Q&A: Why Every Solar Eclipse is Different

Question: What’s the big deal with this solar eclipse I keep hearing about on the news? I mean, eclipses happen pretty much every year, don’t they? — DT, Miami, FL

Answer: Yes, because of the geometry of the Moon’s orbit we must have at least two solar eclipses and two lunar eclipses every calendar year. But solar eclipses are only visible from a small area on Earth’s surface, and they can’t last longer than about 7½ minutes. By contrast, a lunar eclipse lasts close to 2 hours and can be seen from any point on the night side of Earth. So any kind of solar eclipse is a big deal.

The eclipse on August 21, 2017 is an even bigger deal than most for several reasons:

  • It will be a total solar eclipse. You can see three different types of eclipses depending how the Moon is positioned. The graphic shows simulated views of each. Total eclipses are the rarest, occurring only 40% of the times the Sun and Moon align. The Moon’s distance from Earth varies significantly and 60% of the time it’s too far from Earth (and thus visibly too small) to cover the Sun completely — even with perfect alignment. That’s when you get an annular eclipse. The most common type, of course, is a partial eclipse since perfect alignment is not required.
  • 71% of eclipses occur over water because Earth’s surface area is 71% water. Maybe another 10-15% occur over remote or sparsely populated areas of the planet. This eclipse will track across the mainland United States (for the first time in 38 years). Between those lucky enough to live in the eclipse path (12 million people), and those within a day’s drive (200 million), an estimated 20-25 million people will see this eclipse. And predictions like this usually underestimate the numbers.
  • Regardless of how many people actually see this eclipse, with the proliferation of smartphones it’s guaranteed this will be the most photographed eclipse to date. Watch the social media sites light up around 1600 UT when the shadow first reaches the west coast.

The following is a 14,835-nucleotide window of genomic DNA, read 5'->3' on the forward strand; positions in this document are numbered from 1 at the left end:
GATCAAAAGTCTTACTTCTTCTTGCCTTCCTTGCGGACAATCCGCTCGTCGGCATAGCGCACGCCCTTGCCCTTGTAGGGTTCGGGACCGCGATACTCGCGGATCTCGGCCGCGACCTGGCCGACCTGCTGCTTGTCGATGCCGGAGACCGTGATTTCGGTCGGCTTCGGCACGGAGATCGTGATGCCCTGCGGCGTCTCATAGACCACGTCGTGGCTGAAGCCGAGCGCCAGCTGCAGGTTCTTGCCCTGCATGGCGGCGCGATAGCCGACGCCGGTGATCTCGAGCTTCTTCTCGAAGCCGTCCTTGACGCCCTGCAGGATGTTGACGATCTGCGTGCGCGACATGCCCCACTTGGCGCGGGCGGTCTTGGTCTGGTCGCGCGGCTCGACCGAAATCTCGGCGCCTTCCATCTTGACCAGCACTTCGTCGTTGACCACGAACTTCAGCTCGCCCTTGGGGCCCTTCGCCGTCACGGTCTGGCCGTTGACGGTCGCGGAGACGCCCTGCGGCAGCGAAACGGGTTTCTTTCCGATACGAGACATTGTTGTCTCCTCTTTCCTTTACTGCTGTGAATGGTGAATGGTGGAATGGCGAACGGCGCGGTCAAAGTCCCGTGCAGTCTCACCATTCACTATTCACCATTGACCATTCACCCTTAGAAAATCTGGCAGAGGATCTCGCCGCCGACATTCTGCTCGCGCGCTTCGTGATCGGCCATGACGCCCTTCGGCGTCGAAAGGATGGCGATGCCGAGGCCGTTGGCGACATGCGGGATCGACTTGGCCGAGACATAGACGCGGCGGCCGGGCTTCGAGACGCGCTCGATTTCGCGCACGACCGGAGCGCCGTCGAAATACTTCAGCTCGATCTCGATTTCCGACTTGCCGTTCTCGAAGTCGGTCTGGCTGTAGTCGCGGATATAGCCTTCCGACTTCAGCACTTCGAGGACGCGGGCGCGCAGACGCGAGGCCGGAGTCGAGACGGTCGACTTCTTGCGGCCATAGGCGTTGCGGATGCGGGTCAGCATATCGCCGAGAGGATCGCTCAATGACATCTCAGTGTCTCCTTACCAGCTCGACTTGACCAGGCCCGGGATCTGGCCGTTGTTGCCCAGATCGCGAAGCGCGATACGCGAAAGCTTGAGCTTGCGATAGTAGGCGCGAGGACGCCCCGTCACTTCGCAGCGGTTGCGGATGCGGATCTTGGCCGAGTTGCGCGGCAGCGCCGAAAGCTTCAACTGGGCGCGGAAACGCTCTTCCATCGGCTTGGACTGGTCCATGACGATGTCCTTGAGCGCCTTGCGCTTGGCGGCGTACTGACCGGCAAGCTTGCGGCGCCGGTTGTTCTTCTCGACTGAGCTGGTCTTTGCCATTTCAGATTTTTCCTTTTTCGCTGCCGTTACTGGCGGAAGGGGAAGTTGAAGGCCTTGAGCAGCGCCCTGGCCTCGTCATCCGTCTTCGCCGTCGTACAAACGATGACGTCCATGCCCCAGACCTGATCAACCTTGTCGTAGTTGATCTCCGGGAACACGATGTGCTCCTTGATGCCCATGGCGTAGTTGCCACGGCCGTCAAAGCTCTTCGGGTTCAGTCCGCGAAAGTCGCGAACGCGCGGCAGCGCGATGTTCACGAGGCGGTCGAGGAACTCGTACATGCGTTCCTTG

• With only 2½ minutes duration this will not be the longest solar eclipse, but it will be longer than 30% of those recorded over the past 4000 years. See this NASA compilation of notable solar eclipses.
  • Weather predictions along the eclipse path, given the time of year and locations, are generally favorable for clear skies.

Below are some photos of earlier solar eclipses I’ve captured. At left is the total eclipse at Cabo San Lucas in 1991. At center is the annular eclipse near Dexter, New Mexico in 1994. At right is the partial eclipse of 2012 as seen here in Arizona (it was annular farther north). You can tell the Moon was too small to cover the Sun that time around.

I’ll have more information about the August 21 eclipse next week, along with some tips for observing. But if you’re keen to get started preparing see my Jun 11, 2012 and Dec 3, 2012 posts.

FYI: This post starts a 4-week series on solar eclipses. Follow Sky Lights and you’ll learn all you need to know.

Next Week in Sky Lights ⇒ Observing the Great American Eclipse

Cumulonimbus Rising v.2
Observing the Great American Eclipse